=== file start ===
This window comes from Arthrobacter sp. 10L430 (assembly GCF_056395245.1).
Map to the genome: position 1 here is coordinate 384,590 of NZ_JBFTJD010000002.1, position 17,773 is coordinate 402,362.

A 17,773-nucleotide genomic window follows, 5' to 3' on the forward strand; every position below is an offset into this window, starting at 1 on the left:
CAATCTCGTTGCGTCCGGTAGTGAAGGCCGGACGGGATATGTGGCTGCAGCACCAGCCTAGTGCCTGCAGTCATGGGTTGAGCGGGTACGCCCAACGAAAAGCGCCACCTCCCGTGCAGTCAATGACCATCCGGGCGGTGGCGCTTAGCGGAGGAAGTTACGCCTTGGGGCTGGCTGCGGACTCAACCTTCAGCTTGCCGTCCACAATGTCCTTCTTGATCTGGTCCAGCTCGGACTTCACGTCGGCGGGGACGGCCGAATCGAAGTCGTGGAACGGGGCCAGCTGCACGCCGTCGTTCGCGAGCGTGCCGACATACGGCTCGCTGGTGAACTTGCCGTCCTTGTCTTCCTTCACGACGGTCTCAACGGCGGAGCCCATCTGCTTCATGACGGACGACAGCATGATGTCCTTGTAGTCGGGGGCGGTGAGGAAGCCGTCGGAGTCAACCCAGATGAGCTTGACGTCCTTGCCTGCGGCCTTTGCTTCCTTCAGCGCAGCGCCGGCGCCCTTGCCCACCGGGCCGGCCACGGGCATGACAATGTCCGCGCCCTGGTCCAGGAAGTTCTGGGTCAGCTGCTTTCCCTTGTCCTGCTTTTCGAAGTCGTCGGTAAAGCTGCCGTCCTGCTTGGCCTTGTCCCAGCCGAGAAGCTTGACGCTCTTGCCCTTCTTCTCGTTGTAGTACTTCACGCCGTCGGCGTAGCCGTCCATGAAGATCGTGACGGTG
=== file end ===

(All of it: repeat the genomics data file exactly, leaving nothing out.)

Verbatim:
This window comes from Arthrobacter sp. 10L430 (assembly GCF_056395245.1).
Map to the genome: position 1 here is coordinate 384,590 of NZ_JBFTJD010000002.1, position 17,773 is coordinate 402,362.

A 17,773-nucleotide genomic window follows, 5' to 3' on the forward strand; every position below is an offset into this window, starting at 1 on the left:
CAATCTCGTTGCGTCCGGTAGTGAAGGCCGGACGGGATATGTGGCTGCAGCACCAGCCTAGTGCCTGCAGTCATGGGTTGAGCGGGTACGCCCAACGAAAAGCGCCACCTCCCGTGCAGTCAATGACCATCCGGGCGGTGGCGCTTAGCGGAGGAAGTTACGCCTTGGGGCTGGCTGCGGACTCAACCTTCAGCTTGCCGTCCACAATGTCCTTCTTGATCTGGTCCAGCTCGGACTTCACGTCGGCGGGGACGGCCGAATCGAAGTCGTGGAACGGGGCCAGCTGCACGCCGTCGTTCGCGAGCGTGCCGACATACGGCTCGCTGGTGAACTTGCCGTCCTTGTCTTCCTTCACGACGGTCTCAACGGCGGAGCCCATCTGCTTCATGACGGACGACAGCATGATGTCCTTGTAGTCGGGGGCGGTGAGGAAGCCGTCGGAGTCAACCCAGATGAGCTTGACGTCCTTGCCTGCGGCCTTTGCTTCCTTCAGCGCAGCGCCGGCGCCCTTGCCCACCGGGCCGGCCACGGGCATGACAATGTCCGCGCCCTGGTCCAGGAAGTTCTGGGTCAGCTGCTTTCCCTTGTCCTGCTTTTCGAAGTCGTCGGTAAAGCTGCCGTCCTGCTTGGCCTTGTCCCAGCCGAGAAGCTTGACGCTCTTGCCCTTCTTCTCGTTGTAGTACTTCACGCCGTCGGCGTAGCCGTCCATGAAGATCGTGACGGTG